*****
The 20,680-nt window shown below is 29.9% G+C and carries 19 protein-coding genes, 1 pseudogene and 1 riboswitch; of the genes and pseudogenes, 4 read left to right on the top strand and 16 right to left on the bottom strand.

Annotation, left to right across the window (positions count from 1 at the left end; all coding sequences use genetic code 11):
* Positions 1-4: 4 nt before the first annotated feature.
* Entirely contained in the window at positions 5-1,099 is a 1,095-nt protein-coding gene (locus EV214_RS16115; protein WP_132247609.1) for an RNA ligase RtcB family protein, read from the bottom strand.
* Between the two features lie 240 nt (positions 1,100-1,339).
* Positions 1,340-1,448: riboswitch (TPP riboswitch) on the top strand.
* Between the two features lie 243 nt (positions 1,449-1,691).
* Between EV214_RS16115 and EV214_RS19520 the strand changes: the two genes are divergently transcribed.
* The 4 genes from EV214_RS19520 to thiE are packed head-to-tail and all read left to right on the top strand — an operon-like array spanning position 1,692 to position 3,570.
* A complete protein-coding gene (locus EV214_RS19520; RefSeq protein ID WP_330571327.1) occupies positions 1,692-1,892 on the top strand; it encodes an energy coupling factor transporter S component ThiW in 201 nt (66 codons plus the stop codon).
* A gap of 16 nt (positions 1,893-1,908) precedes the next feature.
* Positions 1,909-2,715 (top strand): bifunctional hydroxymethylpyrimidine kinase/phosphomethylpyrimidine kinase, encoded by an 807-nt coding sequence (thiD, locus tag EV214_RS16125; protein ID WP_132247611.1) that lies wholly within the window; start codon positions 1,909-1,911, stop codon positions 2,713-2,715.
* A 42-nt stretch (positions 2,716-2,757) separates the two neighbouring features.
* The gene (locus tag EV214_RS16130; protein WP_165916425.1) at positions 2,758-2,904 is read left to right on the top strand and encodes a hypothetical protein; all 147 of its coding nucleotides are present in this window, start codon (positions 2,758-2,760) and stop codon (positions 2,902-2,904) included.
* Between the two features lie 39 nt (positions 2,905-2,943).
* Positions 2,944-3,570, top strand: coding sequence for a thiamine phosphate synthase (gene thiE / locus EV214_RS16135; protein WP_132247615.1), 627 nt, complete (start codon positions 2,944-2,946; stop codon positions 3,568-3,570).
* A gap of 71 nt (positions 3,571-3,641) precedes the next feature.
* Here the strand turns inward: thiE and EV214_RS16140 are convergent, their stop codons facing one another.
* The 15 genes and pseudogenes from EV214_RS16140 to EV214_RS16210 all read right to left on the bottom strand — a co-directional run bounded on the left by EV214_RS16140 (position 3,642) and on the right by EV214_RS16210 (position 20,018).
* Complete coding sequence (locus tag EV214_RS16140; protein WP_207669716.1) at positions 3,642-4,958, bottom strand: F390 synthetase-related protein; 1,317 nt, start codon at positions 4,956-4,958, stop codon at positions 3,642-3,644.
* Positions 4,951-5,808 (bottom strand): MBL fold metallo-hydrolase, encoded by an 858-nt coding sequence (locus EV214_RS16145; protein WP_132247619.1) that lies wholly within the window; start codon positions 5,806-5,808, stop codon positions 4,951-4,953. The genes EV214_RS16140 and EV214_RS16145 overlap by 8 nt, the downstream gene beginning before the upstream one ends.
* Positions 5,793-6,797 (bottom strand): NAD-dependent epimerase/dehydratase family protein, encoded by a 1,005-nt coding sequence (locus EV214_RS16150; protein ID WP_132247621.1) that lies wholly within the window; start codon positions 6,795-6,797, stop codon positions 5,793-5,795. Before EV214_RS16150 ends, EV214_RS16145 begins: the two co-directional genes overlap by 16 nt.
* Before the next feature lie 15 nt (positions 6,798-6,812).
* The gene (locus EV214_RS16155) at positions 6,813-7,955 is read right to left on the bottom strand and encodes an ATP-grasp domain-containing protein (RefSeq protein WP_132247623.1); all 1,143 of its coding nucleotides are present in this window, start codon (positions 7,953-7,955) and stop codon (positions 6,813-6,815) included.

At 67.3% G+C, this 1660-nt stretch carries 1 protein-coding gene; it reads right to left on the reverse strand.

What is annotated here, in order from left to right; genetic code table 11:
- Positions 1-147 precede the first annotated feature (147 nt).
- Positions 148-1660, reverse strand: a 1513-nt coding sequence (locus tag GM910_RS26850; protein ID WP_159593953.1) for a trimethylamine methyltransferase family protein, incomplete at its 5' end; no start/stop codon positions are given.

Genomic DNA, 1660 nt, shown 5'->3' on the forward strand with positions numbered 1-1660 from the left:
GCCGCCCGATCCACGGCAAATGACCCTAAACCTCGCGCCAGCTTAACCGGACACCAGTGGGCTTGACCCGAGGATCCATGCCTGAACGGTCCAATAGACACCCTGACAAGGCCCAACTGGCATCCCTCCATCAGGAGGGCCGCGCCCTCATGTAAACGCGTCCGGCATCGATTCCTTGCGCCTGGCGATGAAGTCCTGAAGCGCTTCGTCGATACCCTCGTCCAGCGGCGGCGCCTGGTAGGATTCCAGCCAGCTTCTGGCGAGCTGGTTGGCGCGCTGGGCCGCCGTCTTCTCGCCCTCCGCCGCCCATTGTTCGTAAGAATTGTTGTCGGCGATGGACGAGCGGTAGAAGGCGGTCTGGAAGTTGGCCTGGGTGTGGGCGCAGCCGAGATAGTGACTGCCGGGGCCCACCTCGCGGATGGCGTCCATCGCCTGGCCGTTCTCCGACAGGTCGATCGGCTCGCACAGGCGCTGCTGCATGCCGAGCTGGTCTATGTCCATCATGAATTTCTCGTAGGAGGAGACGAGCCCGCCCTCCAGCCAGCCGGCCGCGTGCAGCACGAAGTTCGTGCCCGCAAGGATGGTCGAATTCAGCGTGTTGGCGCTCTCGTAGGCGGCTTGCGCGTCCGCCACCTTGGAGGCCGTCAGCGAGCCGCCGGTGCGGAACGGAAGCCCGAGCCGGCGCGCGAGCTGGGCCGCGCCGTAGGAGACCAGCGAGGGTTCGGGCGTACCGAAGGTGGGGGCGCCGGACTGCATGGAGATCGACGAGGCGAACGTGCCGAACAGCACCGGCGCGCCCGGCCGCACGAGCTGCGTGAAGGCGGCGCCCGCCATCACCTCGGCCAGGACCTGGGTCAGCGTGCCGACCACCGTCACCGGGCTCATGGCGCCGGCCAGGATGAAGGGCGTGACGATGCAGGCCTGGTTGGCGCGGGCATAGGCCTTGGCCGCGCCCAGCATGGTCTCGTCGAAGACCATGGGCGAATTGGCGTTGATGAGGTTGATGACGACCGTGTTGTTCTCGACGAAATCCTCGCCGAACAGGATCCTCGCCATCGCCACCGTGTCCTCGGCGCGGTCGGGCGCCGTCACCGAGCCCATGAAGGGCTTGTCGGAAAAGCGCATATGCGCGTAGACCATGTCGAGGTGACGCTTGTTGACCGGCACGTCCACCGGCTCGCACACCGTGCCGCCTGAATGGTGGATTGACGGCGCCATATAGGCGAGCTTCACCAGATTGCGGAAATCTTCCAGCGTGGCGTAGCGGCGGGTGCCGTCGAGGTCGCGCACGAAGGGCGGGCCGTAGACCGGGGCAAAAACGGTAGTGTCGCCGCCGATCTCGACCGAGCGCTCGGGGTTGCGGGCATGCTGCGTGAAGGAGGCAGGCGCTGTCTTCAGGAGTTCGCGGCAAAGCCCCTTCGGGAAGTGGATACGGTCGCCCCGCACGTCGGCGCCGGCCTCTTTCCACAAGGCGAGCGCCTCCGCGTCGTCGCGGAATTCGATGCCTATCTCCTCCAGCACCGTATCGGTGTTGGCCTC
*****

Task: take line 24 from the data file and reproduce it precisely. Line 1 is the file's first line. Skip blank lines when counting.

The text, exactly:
* The gene (locus EV214_RS16155) at positions 6,813-7,955 is read right to left on the bottom strand and encodes an ATP-grasp domain-containing protein (RefSeq protein WP_132247623.1); all 1,143 of its coding nucleotides are present in this window, start codon (positions 7,953-7,955) and stop codon (positions 6,813-6,815) included.